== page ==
I disagree with the majority here. Clearly the majority of folks are saying you shouldn't do this. I don't necessarily disagree with that, but the subtext and in many cases the overt message is you legally cannot do this rather than simply you shouldn't do this. The legal correctness of that message is far from clear in your case and in general.
It's nice to see that, while I'm in the minority, it's not so obscure that no other answers agree with my view, or that all answers which agree with my view are negatively rated. I agree with the spirit of @Kittoes0124's message.
As the minority, we should certainly learn something from the cautious majority: Many developers have been fired or worse for copyright infringement or other intellectual property violation. The result, unfortunately, has been an overshooting of defensiveness in the community, and the result is damage to the Open Source community and society as a whole, which benefits from a strong OS community.
One apropos comment referenced Clean Room Design, which is a legally blessed, tried-and-true method of feature replication without copyright infringement. Notice what the linked article says about Clean Room Design, with specific legal case backing:
Clean room design is usually employed as best practice, but not
strictly required by law. In NEC Corp. v Intel Corp. (1990), NEC
sought declaratory judgment against Intel's charges that NEC's
engineers simply copied the microcode of the 8086 processor in their
NEC V20 clone. A US judge ruled that while the early, internal
revisions of NEC's microcode were indeed a copyright violation, the
later one, which actually went into NEC's product, although derived
from the former, were sufficiently different from the Intel microcode
it could be considered free of copyright violations.
This is the correct standard in the US. It's based on case law, not developer opinion or anecdote. You are allowed to refer to proprietary code and personal experience for reference, and even use that literal code as a concrete starting point, but the final code must be "sufficiently different."
It seems to be an ambiguous and arbitrary standard because it is exactly so. Judges vary in leniency of interpretation of the rule, but the rule is clear. The common wisdom is "better safe than sorry," and this is why many professionals sadly avoid public display of any code. It is generally smarter and less risky to seek internal corporate approval, but it is not generally legally required. It may be legally required if you signed some additional documents, or if your jurisdiction has special law.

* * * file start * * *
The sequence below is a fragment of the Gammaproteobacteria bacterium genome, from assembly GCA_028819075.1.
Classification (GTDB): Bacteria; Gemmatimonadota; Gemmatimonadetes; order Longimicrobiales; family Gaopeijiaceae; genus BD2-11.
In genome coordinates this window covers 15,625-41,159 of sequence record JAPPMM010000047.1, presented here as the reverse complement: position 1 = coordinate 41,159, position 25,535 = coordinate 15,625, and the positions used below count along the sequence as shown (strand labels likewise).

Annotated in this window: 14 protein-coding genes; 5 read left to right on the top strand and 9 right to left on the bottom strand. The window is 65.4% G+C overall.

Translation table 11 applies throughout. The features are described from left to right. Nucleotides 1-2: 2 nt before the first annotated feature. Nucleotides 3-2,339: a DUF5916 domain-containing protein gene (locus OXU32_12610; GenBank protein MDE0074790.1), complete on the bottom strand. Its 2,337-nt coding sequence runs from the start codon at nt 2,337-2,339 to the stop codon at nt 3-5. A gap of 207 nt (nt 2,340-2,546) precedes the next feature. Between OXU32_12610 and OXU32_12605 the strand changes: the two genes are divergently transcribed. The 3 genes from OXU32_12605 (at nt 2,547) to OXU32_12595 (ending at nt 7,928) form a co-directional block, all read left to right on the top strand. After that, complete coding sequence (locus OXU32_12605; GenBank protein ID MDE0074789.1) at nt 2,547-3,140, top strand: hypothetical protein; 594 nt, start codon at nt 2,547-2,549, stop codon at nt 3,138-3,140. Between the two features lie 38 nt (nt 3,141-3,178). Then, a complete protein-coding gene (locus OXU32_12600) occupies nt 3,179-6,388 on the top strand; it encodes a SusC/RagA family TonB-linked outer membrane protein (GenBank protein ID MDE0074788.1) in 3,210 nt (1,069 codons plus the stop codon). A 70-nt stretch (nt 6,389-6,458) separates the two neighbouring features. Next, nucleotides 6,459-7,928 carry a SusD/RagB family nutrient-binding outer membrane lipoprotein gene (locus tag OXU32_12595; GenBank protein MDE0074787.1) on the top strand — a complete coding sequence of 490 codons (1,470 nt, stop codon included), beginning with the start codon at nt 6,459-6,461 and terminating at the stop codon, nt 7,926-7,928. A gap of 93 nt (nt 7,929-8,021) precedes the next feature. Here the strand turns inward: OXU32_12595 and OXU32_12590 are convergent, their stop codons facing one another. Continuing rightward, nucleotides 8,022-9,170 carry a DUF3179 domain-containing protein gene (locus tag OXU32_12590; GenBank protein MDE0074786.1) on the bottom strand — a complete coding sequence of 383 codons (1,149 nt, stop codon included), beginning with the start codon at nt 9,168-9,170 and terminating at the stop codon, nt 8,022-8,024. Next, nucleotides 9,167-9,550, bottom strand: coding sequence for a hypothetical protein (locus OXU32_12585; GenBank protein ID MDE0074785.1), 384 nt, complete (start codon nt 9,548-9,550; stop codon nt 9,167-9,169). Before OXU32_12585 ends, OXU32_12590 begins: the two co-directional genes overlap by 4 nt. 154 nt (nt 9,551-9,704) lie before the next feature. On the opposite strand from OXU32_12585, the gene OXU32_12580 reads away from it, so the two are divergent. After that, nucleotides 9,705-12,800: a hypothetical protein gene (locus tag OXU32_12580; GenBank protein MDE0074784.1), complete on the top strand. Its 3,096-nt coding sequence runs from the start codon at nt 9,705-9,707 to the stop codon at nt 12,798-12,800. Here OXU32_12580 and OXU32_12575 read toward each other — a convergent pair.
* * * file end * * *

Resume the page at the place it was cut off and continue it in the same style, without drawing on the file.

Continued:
An important note in your specific case is that there is an important difference between the code you propose to ship and the original code. You state that the original code is platform-specific and you propose to ship platform-independent code. This means there are use cases which the legacy code cannot support. This is one method of demonstrating significant difference. You could strengthen this difference further by making your solution intentionally incompatible with the legacy platform. This would mean there is no use case overlap at all.
I'm not a lawyer and this is not legal advice. I do recommend you check with a lawyer if you decide to do anything like this. I see plenty of US legal precedent to support the fact that when you code you will naturally draw on prior experience and knowledge, including referring to concrete examples of code, and this doesn't make Open Source illegal.
Using the same syntax need not be a concern. Many languages and libraries provide only one syntactic way of doing a certain thing, and best practices exist for functions, variables, and so on, such that using even the same variable names may be unavoidable for feature replication. In cases like that, significant difference may be impossible and therefore not reasonably required.
Keep in mind that these general notions would be completely indefensible if you signed a specific NDA or certain other documents.
Two other related notes. First, IP violations are subject to a statute of limitations in the USA (source):
Infringement of a copyright may result in civil and/or criminal
liability. The statute of limitations for criminal proceedings is five
years, while for a civil action it is three years.
A second note is that there are only 4 (AFAIK/IANAL) kinds of intellectual property (source):
- Trade Secrets
If you are dealing with IP which doesn't fall into categories 1-3, it is less legally problematic to adapt the code for own use. It seems difficult to me that anyone could argue X is a Trade Secret if X is a common pattern or feature in other software, particularly if it already exists in Open Source projects.